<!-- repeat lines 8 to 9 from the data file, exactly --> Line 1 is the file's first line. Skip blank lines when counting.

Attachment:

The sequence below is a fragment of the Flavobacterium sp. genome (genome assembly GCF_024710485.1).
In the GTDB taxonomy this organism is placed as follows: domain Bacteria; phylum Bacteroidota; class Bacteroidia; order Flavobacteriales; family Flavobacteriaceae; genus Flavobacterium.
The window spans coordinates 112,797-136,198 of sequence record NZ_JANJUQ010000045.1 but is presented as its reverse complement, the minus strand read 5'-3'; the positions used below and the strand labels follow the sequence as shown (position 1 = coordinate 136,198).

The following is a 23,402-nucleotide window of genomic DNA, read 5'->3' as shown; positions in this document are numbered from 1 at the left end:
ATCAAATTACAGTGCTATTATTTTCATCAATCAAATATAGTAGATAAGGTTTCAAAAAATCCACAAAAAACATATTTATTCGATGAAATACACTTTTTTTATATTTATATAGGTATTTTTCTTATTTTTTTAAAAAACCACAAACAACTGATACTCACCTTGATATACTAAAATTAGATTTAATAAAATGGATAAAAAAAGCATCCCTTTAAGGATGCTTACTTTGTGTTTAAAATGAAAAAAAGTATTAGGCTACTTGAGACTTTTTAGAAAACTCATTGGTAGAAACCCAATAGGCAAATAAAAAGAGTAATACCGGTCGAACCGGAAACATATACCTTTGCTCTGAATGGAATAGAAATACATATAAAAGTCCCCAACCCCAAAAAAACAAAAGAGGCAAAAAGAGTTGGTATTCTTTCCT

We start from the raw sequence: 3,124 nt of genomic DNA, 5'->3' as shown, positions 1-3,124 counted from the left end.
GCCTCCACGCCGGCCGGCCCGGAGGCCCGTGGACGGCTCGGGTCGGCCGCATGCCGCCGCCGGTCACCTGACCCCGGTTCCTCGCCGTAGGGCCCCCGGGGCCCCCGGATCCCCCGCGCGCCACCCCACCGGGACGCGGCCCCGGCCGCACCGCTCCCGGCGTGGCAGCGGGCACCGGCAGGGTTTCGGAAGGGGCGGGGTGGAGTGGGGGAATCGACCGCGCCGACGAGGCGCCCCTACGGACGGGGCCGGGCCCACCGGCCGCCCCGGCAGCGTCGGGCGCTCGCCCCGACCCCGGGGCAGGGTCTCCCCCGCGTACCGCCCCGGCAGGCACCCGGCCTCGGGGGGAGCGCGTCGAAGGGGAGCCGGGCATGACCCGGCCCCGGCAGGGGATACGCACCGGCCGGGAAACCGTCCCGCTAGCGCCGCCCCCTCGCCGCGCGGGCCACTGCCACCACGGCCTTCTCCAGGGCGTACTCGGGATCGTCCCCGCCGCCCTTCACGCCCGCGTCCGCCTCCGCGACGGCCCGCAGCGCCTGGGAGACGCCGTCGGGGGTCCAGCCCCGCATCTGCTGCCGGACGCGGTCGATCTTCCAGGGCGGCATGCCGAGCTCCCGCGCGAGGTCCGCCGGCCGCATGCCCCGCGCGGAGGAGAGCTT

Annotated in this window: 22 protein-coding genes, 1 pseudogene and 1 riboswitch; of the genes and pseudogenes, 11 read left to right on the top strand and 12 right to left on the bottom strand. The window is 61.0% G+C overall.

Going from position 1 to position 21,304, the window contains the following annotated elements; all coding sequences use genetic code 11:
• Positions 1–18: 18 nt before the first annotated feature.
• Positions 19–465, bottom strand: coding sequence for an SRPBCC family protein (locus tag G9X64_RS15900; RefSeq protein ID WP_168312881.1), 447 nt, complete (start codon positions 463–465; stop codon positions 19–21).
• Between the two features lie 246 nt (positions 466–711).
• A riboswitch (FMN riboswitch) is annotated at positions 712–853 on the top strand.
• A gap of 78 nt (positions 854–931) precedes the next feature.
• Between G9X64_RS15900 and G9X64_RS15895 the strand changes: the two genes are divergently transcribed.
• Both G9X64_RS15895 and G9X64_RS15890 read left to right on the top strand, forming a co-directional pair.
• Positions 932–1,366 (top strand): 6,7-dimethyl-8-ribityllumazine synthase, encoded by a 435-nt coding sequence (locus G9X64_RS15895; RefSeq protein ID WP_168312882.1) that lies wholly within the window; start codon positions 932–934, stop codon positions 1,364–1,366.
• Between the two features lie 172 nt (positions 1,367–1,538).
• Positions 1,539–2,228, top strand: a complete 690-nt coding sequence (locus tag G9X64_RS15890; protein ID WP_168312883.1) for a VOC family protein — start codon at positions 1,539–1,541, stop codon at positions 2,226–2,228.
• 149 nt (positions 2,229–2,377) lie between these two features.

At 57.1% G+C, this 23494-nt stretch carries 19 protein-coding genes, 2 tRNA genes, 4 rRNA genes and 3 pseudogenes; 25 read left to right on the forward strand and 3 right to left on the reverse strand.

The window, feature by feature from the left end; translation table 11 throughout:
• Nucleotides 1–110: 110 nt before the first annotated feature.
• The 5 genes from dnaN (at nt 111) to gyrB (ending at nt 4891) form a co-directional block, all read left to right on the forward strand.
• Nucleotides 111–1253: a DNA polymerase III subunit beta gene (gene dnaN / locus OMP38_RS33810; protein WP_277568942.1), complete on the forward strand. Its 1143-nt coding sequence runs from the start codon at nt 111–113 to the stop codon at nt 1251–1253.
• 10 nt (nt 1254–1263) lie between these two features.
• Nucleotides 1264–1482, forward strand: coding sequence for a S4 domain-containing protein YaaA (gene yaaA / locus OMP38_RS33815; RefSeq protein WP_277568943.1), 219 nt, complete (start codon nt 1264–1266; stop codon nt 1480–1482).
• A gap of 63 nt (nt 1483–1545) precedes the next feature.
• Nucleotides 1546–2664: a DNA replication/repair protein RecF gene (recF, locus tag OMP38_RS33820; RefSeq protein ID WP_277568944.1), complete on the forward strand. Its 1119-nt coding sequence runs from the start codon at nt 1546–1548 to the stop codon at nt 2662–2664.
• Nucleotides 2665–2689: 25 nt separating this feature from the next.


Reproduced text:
Annotated in this window: 22 protein-coding genes, 1 pseudogene and 1 riboswitch; of the genes and pseudogenes, 11 read left to right on the top strand and 12 right to left on the bottom strand. The window is 61.0% G+C overall.

Going from position 1 to position 21,304, the window contains the following annotated elements; all coding sequences use genetic code 11: